Austin is also home to the original Central Market, near Lamar and 38th St., and a second location at Lamar and Westgate, down south. Both have live music in their dining areas on weekends.
Both Whole Foods and Central Market have a large selection of fresh fruits and vegetables, wines, beer, cheese, free-range meats, and seafood. The Whole Foods flagship store downtown and the 38th St. Central Market locations have a varied selection of gelato. The "mothership" Whole Foods (as locals call it) is the largest in its chain, boasting six mini-restaurants with dishes prepared to order (seafood, vegetarian, BBQ, Italian, Asian, and pizza). Spirits live music at night, a ice rink on top (during the winter months) and much, much more.
Trader Joes  211 Walter Seaholm Dr Ste 100,Open Daily 8AM-9PM has a store located in Downtown Austin that is very convienient for those who are staying downtown and has a large selection of vegetarian and vegan products.
Wheatsville Food Co-op  3101 Guadalupe, Austin TX 78705, Open Daily 9AM-11PM. Wheatsville is now a thriving cooperative grocery and has been around for over 30 years. Their focus on food issues guaranteed an excellent selection of ethically produced products including organics, vegetarian, vegan, free range meats and eggs, fair trade, household items, bulk foods and a full service deli. The store is a much smaller than the large supermarkets and provides a much more personal grocery experience. "King of the Hill" made fun of the earnestness of the place with by having Hank eat "faux fu" (a more ethical form of tofu) from the place.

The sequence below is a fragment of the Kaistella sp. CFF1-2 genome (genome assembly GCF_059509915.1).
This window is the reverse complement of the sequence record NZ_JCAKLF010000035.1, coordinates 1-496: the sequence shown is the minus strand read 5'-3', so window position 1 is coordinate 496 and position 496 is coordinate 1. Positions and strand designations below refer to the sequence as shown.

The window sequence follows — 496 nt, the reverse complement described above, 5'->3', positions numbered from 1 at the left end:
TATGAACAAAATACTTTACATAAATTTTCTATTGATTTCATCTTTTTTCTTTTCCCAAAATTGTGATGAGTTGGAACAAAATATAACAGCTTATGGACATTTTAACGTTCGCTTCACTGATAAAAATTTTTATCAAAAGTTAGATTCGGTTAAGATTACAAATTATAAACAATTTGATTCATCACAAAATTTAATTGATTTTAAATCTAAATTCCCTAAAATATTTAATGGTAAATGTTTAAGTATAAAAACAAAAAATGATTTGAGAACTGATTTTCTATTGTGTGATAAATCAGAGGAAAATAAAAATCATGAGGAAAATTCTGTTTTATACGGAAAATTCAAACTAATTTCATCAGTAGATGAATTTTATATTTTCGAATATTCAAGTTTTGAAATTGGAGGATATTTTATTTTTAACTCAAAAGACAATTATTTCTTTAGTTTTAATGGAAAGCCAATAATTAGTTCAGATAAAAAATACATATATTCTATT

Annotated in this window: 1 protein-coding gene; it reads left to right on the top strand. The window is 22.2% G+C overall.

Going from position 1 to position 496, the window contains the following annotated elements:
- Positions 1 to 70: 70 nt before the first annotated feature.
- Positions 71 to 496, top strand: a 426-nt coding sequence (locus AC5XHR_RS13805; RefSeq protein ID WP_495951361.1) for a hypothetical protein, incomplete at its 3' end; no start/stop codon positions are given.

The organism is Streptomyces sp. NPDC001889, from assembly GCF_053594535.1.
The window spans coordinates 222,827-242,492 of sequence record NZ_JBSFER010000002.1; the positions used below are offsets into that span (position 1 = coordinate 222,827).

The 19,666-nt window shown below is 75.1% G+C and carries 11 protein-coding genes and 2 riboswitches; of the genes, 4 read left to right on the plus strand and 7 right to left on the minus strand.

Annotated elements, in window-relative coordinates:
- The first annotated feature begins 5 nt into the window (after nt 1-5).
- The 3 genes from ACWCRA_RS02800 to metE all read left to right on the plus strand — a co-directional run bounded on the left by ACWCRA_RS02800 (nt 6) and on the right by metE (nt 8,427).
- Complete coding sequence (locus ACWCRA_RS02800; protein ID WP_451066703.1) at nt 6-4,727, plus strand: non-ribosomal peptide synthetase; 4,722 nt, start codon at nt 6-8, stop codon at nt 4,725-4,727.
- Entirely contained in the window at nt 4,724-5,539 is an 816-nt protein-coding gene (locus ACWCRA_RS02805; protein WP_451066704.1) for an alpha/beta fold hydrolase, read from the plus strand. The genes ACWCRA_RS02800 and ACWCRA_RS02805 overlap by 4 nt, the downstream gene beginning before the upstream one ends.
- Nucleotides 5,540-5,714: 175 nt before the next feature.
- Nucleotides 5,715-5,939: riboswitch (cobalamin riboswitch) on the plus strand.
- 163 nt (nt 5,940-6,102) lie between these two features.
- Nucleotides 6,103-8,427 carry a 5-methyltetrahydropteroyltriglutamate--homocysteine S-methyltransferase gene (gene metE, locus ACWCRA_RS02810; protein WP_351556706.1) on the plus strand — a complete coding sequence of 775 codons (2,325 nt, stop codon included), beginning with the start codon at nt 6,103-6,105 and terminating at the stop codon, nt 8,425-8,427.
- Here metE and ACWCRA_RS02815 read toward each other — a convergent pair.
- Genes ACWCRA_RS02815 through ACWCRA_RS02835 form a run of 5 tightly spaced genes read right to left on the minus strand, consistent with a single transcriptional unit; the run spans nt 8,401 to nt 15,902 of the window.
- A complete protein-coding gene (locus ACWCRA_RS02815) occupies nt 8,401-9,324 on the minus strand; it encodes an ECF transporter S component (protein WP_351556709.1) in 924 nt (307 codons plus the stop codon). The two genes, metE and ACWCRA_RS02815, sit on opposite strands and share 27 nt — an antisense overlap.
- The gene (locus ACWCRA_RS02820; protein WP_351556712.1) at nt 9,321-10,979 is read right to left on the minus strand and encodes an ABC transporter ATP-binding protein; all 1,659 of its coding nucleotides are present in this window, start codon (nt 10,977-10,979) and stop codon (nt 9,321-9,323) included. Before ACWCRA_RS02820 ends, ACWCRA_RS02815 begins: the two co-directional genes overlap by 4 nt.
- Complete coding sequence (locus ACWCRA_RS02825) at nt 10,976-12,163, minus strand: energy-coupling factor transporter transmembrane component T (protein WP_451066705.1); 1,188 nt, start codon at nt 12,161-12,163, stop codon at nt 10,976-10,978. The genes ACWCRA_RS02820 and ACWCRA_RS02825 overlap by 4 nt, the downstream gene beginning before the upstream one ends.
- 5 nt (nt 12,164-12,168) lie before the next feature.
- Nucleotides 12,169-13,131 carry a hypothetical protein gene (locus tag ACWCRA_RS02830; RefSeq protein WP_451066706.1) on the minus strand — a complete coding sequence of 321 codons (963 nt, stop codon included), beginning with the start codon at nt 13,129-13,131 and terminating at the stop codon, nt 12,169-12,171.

Austin also features a large variety of ethnic grocery stores, including Chinese, Vietnamese, Japanese, and, of course, Mexican.
There are several antique stores on South Congress.
Throughout all districts in the city, food trucks are some of the best places to get bold, unpretentious grub. Bar patios, parks and places with ample window shopping are great locations to find and sample food trucks. There are over 2,000 trucks out and about in Austin at any given time and they can frequently be found clustering together in hip “trailer parks”. Several blogs and social media accounts track the appearance of these trailer parks so they’re easy to find.
Java fanatics will feel right at home in Austin amongst the hundreds of coffee shops throughout the city. On South Congress independent cafes are packed all day, many of them selling not only homemade pastries but also breakfast tacos and burritos. Naturally, live music comes with every cup and local singer/songwriters are always part of the daily coffee shop scene.
A unique aspect of Austin culture is dining in grocery stores. Far from national chains, the grocery meccas in the city have large dining areas with indoor and outdoor seating. There’s usually live music to go along with shopping and dining. Food offerings are healthy and diverse, and typically inexpensive.